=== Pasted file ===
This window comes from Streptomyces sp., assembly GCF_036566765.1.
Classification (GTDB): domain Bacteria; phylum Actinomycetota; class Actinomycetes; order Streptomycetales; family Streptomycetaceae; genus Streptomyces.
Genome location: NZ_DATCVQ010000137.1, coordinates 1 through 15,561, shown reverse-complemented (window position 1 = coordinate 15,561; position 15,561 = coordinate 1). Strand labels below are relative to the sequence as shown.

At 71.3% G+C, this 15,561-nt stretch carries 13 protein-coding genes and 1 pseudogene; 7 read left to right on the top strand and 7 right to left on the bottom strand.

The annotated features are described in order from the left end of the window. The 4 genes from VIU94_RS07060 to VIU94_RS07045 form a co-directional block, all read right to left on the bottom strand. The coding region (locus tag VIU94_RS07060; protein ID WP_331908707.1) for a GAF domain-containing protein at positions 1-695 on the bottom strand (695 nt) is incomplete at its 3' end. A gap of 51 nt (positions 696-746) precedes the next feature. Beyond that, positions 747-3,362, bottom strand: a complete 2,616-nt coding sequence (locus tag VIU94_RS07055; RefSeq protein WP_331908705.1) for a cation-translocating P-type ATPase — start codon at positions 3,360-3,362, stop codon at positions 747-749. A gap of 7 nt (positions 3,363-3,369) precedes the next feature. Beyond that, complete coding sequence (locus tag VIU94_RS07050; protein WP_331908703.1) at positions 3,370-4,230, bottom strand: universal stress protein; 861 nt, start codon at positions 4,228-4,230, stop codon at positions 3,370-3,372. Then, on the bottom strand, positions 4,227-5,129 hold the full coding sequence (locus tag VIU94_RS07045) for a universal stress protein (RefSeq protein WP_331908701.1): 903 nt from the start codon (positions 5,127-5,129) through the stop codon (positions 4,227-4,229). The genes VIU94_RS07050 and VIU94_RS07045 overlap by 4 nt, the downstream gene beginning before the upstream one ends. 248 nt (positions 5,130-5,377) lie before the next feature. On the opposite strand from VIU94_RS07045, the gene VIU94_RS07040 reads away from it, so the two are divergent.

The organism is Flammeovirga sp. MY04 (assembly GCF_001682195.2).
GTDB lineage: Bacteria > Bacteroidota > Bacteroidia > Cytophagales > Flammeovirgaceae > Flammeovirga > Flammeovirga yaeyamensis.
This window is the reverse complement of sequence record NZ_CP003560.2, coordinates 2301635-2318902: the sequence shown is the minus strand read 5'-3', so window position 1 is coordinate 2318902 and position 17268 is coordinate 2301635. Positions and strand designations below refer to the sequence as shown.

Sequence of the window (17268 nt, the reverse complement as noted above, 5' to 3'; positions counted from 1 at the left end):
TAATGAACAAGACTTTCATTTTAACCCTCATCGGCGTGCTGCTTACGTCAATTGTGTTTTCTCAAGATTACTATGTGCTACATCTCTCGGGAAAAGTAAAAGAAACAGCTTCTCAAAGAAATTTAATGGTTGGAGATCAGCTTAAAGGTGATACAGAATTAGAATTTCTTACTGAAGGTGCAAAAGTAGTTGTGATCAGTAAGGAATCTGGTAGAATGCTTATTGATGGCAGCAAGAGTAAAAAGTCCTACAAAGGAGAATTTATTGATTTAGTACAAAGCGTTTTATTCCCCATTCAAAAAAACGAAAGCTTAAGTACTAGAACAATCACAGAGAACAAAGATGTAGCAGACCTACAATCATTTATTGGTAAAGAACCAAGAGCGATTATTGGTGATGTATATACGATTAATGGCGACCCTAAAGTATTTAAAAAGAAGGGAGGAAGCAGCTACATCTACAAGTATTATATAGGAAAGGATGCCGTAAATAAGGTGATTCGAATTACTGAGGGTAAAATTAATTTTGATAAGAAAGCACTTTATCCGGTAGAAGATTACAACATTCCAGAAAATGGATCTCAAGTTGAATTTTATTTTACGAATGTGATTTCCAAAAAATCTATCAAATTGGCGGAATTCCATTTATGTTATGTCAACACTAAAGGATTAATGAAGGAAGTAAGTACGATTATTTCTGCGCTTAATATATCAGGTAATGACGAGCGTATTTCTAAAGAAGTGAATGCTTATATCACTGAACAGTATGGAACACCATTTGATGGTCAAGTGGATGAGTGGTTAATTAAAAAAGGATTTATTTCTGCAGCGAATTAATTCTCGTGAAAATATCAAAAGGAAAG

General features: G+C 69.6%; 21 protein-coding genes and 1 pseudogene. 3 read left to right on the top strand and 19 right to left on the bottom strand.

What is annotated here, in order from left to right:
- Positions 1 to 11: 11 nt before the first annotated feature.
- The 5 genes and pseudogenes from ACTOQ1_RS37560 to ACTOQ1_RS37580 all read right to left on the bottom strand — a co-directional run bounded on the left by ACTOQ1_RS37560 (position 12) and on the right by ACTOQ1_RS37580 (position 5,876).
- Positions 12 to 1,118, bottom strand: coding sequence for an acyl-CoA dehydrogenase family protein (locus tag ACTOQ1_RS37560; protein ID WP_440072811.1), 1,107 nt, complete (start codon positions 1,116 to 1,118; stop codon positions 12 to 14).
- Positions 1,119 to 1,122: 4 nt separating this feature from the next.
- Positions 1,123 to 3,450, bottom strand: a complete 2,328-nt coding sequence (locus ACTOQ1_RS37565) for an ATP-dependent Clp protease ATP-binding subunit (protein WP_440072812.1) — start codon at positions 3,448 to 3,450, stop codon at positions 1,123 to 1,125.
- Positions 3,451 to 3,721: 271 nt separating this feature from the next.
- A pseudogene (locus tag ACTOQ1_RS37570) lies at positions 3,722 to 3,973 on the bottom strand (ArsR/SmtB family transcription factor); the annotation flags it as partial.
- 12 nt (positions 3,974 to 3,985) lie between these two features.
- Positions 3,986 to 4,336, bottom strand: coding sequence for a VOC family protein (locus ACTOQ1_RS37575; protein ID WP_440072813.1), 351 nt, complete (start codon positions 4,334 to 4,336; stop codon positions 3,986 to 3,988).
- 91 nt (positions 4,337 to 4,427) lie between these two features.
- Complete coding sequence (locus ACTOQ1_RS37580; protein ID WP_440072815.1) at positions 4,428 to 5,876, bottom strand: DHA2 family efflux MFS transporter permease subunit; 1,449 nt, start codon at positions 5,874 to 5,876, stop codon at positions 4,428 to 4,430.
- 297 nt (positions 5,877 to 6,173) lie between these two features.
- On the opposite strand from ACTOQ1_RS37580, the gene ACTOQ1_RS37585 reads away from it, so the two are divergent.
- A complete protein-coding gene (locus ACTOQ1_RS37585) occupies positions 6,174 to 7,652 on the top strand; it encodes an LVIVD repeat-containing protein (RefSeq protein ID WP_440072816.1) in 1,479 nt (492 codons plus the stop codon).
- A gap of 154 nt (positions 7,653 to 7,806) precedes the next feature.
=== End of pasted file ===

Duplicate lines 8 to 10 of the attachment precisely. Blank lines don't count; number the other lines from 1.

This window is the reverse complement of sequence record NZ_CP003560.2, coordinates 2301635-2318902: the sequence shown is the minus strand read 5'-3', so window position 1 is coordinate 2318902 and position 17268 is coordinate 2301635. Positions and strand designations below refer to the sequence as shown.

Sequence of the window (17268 nt, the reverse complement as noted above, 5' to 3'; positions counted from 1 at the left end):
TAATGAACAAGACTTTCATTTTAACCCTCATCGGCGTGCTGCTTACGTCAATTGTGTTTTCTCAAGATTACTATGTGCTACATCTCTCGGGAAAAGTAAAAGAAACAGCTTCTCAAAGAAATTTAATGGTTGGAGATCAGCTTAAAGGTGATACAGAATTAGAATTTCTTACTGAAGGTGCAAAAGTAGTTGTGATCAGTAAGGAATCTGGTAGAATGCTTATTGATGGCAGCAAGAGTAAAAAGTCCTACAAAGGAGAATTTATTGATTTAGTACAAAGCGTTTTATTCCCCATTCAAAAAAACGAAAGCTTAAGTACTAGAACAATCACAGAGAACAAAGATGTAGCAGACCTACAATCATTTATTGGTAAAGAACCAAGAGCGATTATTGGTGATGTATATACGATTAATGGCGACCCTAAAGTATTTAAAAAGAAGGGAGGAAGCAGCTACATCTACAAGTATTATATAGGAAAGGATGCCGTAAATAAGGTGATTCGAATTACTGAGGGTAAAATTAATTTTGATAAGAAAGCACTTTATCCGGTAGAAGATTACAACATTCCAGAAAATGGATCTCAAGTTGAATTTTATTTTACGAATGTGATTTCCAAAAAATCTATCAAATTGGCGGAATTCCATTTATGTTATGTCAACACTAAAGGATTAATGAAGGAAGTAAGTACGATTATTTCTGCGCTTAATATATCAGGTAATGACGAGCGTATTTCTAAAGAAGTGAATGCTTATATCACTGAACAGTATGGAACACCATTTGATGGTCAAGTGGATGAGTGGTTAATTAAAAAAGGATTTATTTCTGCAGCGAATTAATTCTCGTGAAAATATCAAAAGGAAAG